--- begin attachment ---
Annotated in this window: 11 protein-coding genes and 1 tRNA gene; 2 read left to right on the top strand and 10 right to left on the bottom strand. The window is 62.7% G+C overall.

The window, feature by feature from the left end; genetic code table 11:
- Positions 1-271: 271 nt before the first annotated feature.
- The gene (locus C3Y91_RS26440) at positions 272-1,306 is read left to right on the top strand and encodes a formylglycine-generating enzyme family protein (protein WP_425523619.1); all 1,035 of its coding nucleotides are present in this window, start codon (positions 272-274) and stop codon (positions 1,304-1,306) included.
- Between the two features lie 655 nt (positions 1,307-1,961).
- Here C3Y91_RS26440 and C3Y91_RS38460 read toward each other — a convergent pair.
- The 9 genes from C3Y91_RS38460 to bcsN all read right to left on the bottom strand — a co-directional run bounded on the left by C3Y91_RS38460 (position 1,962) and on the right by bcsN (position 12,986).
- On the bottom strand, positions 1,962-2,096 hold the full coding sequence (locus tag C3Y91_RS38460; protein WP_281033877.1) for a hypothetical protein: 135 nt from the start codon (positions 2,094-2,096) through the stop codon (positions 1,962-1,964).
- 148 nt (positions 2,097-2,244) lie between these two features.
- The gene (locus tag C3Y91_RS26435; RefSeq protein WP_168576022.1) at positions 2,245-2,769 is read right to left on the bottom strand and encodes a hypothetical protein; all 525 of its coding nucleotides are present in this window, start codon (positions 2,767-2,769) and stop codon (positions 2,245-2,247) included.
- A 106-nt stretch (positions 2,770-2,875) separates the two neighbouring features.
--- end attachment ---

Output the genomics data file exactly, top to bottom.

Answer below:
Annotated in this window: 11 protein-coding genes and 1 tRNA gene; 2 read left to right on the top strand and 10 right to left on the bottom strand. The window is 62.7% G+C overall.

The window, feature by feature from the left end; genetic code table 11:
- Positions 1-271: 271 nt before the first annotated feature.
- The gene (locus C3Y91_RS26440) at positions 272-1,306 is read left to right on the top strand and encodes a formylglycine-generating enzyme family protein (protein WP_425523619.1); all 1,035 of its coding nucleotides are present in this window, start codon (positions 272-274) and stop codon (positions 1,304-1,306) included.
- Between the two features lie 655 nt (positions 1,307-1,961).
- Here C3Y91_RS26440 and C3Y91_RS38460 read toward each other — a convergent pair.
- The 9 genes from C3Y91_RS38460 to bcsN all read right to left on the bottom strand — a co-directional run bounded on the left by C3Y91_RS38460 (position 1,962) and on the right by bcsN (position 12,986).
- On the bottom strand, positions 1,962-2,096 hold the full coding sequence (locus tag C3Y91_RS38460; protein WP_281033877.1) for a hypothetical protein: 135 nt from the start codon (positions 2,094-2,096) through the stop codon (positions 1,962-1,964).
- 148 nt (positions 2,097-2,244) lie between these two features.
- The gene (locus tag C3Y91_RS26435; RefSeq protein WP_168576022.1) at positions 2,245-2,769 is read right to left on the bottom strand and encodes a hypothetical protein; all 525 of its coding nucleotides are present in this window, start codon (positions 2,767-2,769) and stop codon (positions 2,245-2,247) included.
- A 106-nt stretch (positions 2,770-2,875) separates the two neighbouring features.